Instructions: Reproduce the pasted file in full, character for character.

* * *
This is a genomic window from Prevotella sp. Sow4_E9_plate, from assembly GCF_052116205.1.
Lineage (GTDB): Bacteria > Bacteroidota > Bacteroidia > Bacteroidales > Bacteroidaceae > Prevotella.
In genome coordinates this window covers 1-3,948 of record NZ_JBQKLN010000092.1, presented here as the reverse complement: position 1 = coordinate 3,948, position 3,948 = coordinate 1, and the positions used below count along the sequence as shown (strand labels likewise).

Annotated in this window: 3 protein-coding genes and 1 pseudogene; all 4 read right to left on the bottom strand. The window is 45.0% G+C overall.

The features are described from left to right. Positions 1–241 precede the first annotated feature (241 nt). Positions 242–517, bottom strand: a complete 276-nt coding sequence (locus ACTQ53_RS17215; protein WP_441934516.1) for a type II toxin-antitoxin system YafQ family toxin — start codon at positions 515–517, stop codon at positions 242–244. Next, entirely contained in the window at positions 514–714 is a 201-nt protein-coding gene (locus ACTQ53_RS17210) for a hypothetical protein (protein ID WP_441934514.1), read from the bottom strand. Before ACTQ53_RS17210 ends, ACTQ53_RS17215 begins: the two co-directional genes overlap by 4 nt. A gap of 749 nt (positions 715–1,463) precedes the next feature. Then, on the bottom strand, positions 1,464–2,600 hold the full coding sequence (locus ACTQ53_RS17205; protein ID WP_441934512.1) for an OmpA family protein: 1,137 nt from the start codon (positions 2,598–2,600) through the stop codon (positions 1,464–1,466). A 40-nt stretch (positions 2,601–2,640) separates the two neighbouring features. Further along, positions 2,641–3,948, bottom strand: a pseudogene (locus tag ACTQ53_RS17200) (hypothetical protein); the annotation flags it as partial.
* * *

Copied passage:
This is a genomic window from Prevotella sp. Sow4_E9_plate, from assembly GCF_052116205.1.
Lineage (GTDB): Bacteria > Bacteroidota > Bacteroidia > Bacteroidales > Bacteroidaceae > Prevotella.
In genome coordinates this window covers 1-3,948 of record NZ_JBQKLN010000092.1, presented here as the reverse complement: position 1 = coordinate 3,948, position 3,948 = coordinate 1, and the positions used below count along the sequence as shown (strand labels likewise).

Annotated in this window: 3 protein-coding genes and 1 pseudogene; all 4 read right to left on the bottom strand. The window is 45.0% G+C overall.

The features are described from left to right. Positions 1–241 precede the first annotated feature (241 nt). Positions 242–517, bottom strand: a complete 276-nt coding sequence (locus ACTQ53_RS17215; protein WP_441934516.1) for a type II toxin-antitoxin system YafQ family toxin — start codon at positions 515–517, stop codon at positions 242–244. Next, entirely contained in the window at positions 514–714 is a 201-nt protein-coding gene (locus ACTQ53_RS17210) for a hypothetical protein (protein ID WP_441934514.1), read from the bottom strand. Before ACTQ53_RS17210 ends, ACTQ53_RS17215 begins: the two co-directional genes overlap by 4 nt. A gap of 749 nt (positions 715–1,463) precedes the next feature. Then, on the bottom strand, positions 1,464–2,600 hold the full coding sequence (locus ACTQ53_RS17205; protein ID WP_441934512.1) for an OmpA family protein: 1,137 nt from the start codon (positions 2,598–2,600) through the stop codon (positions 1,464–1,466). A 40-nt stretch (positions 2,601–2,640) separates the two neighbouring features. Further along, positions 2,641–3,948, bottom strand: a pseudogene (locus tag ACTQ53_RS17200) (hypothetical protein); the annotation flags it as partial.